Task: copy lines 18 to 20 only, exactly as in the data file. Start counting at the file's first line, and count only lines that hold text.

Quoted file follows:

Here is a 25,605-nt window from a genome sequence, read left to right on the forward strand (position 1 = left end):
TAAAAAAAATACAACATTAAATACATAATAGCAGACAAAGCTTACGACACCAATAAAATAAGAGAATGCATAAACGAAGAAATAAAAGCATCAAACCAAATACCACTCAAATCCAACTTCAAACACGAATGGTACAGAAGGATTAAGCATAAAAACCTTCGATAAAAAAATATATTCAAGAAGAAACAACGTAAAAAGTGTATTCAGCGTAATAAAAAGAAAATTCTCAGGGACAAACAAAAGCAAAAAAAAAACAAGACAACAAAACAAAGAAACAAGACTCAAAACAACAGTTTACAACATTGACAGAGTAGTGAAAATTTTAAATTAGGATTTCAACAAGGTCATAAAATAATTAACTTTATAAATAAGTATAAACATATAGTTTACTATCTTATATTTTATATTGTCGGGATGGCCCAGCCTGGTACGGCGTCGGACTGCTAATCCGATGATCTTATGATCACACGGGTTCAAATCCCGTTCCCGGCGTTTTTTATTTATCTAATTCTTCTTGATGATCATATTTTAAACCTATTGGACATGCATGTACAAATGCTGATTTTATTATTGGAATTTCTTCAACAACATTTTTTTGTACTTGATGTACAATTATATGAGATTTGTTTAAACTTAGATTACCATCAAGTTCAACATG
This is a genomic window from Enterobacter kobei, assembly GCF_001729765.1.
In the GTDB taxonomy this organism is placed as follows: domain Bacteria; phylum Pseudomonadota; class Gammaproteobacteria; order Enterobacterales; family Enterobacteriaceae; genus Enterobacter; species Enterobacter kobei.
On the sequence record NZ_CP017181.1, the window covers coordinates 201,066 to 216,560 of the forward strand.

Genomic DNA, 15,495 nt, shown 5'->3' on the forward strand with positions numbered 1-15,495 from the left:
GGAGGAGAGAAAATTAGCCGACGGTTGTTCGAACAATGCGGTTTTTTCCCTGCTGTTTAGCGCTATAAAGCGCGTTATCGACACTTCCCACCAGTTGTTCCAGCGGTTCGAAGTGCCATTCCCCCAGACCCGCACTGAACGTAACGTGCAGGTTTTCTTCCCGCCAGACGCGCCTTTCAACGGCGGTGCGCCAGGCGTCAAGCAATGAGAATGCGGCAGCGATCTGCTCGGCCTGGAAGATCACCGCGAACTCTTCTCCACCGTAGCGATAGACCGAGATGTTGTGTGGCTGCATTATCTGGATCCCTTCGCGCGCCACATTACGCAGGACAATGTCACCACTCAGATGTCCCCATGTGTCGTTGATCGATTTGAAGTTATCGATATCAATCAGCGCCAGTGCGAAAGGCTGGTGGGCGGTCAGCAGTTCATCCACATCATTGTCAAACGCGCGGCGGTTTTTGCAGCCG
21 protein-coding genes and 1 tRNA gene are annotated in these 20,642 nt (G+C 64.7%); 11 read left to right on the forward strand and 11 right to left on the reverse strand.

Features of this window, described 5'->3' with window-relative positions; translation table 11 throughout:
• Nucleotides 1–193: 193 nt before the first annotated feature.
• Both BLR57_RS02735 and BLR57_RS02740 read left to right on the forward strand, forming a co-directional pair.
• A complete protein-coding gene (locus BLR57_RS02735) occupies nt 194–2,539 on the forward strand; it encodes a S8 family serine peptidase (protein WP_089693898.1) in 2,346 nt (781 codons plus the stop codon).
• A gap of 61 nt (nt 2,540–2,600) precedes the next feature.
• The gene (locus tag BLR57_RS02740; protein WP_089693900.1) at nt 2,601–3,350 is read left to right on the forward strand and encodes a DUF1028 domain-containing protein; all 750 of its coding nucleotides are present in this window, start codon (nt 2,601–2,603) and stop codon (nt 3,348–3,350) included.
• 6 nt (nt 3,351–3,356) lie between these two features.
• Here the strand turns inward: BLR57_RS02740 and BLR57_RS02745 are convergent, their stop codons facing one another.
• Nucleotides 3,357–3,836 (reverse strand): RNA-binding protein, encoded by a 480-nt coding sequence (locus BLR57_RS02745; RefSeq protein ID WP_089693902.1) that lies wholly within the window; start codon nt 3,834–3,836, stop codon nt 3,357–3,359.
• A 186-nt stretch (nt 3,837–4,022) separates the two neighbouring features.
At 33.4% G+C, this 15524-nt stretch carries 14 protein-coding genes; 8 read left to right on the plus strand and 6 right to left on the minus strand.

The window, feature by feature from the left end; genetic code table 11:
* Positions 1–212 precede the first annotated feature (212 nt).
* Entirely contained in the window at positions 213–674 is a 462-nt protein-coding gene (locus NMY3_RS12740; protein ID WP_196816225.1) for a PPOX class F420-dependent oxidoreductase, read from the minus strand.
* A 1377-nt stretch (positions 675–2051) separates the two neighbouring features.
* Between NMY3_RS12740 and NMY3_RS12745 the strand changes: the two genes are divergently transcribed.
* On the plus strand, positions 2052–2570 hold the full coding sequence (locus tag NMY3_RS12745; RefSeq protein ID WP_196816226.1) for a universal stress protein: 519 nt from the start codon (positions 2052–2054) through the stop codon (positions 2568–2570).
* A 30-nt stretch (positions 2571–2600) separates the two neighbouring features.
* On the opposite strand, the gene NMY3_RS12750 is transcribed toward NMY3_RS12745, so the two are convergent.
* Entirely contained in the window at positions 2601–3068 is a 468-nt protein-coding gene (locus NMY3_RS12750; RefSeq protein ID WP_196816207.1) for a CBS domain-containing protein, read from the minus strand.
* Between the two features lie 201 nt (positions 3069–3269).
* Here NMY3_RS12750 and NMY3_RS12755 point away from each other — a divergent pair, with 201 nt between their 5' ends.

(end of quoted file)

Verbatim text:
• A 186-nt stretch (nt 3,837–4,022) separates the two neighbouring features.
At 33.4% G+C, this 15524-nt stretch carries 14 protein-coding genes; 8 read left to right on the plus strand and 6 right to left on the minus strand.

The window, feature by feature from the left end; genetic code table 11: